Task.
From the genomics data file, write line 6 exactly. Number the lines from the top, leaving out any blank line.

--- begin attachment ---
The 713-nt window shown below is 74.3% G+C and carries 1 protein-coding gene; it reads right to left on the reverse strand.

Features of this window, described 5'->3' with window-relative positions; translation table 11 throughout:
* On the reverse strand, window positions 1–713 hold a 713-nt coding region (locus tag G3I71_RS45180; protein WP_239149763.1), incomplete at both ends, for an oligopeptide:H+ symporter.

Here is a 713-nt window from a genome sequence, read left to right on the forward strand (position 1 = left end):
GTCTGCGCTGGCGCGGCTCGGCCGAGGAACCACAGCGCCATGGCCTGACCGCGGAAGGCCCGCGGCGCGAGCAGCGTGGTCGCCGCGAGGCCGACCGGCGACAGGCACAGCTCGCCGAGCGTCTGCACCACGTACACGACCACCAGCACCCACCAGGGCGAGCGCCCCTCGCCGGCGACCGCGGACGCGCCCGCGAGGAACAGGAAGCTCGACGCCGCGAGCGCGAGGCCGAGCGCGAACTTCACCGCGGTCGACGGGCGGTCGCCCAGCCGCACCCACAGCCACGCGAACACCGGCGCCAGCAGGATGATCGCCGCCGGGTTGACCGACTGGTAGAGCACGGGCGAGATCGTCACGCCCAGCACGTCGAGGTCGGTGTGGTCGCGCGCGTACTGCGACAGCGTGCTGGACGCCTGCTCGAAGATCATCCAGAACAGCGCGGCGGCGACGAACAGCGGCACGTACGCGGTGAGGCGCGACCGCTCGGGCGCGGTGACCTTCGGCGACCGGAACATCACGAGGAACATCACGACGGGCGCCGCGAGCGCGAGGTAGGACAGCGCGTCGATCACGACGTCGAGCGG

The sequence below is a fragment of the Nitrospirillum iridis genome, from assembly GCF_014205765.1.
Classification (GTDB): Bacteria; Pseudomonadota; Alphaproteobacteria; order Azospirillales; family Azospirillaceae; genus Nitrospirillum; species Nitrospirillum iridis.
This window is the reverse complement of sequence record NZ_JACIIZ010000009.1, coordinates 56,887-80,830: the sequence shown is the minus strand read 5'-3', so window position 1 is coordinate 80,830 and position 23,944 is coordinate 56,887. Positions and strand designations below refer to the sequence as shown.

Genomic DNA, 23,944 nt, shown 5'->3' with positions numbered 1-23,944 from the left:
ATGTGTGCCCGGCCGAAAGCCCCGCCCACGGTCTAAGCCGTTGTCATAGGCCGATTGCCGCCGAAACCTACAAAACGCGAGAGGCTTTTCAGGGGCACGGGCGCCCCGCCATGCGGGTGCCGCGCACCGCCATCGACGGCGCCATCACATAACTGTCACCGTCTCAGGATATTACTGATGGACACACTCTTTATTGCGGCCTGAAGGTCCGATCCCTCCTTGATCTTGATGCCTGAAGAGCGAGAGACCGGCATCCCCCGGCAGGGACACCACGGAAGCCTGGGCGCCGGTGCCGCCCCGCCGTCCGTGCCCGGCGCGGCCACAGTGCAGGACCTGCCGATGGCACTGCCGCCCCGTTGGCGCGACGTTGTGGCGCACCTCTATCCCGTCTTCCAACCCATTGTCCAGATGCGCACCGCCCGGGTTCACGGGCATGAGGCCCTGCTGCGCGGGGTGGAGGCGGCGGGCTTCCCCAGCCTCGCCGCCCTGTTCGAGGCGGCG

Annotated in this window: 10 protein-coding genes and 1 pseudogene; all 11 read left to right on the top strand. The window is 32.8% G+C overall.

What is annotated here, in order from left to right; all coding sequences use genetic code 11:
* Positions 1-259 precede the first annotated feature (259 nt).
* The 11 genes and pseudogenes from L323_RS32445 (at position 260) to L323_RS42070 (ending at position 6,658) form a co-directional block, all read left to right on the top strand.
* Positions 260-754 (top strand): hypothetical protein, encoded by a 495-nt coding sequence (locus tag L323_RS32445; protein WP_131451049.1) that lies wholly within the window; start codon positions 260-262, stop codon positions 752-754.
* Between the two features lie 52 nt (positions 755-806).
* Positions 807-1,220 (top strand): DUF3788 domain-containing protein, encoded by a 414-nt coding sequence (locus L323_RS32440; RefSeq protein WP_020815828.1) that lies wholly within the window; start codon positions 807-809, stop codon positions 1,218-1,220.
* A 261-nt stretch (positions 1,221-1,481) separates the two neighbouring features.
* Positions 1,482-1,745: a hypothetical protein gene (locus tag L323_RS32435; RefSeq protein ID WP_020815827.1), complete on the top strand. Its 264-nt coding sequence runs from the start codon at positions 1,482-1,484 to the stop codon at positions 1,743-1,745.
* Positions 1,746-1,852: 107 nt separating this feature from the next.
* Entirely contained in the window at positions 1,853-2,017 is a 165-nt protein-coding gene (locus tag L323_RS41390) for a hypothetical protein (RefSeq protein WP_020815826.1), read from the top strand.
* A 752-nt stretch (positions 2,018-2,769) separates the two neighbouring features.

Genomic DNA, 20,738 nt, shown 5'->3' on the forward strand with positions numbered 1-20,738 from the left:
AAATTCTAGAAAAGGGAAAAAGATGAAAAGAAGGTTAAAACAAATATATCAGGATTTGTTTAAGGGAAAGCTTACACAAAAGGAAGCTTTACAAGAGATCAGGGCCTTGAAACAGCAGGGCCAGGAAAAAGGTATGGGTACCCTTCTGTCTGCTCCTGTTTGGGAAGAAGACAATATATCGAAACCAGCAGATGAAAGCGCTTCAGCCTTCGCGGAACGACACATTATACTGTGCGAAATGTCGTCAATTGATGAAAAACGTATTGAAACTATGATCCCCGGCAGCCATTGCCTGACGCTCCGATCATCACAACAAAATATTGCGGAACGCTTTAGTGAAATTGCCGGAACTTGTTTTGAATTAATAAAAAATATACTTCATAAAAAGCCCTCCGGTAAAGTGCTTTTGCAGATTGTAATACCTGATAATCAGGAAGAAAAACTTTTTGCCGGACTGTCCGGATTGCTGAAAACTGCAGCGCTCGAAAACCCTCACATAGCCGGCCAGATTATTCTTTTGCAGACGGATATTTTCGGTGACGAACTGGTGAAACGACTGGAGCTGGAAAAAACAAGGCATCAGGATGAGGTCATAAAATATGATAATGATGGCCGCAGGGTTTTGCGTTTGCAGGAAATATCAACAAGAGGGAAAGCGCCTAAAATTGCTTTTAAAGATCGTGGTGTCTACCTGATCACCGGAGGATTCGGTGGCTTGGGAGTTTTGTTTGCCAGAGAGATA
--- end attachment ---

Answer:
The sequence below is a fragment of the Nitrospirillum iridis genome, from assembly GCF_014205765.1.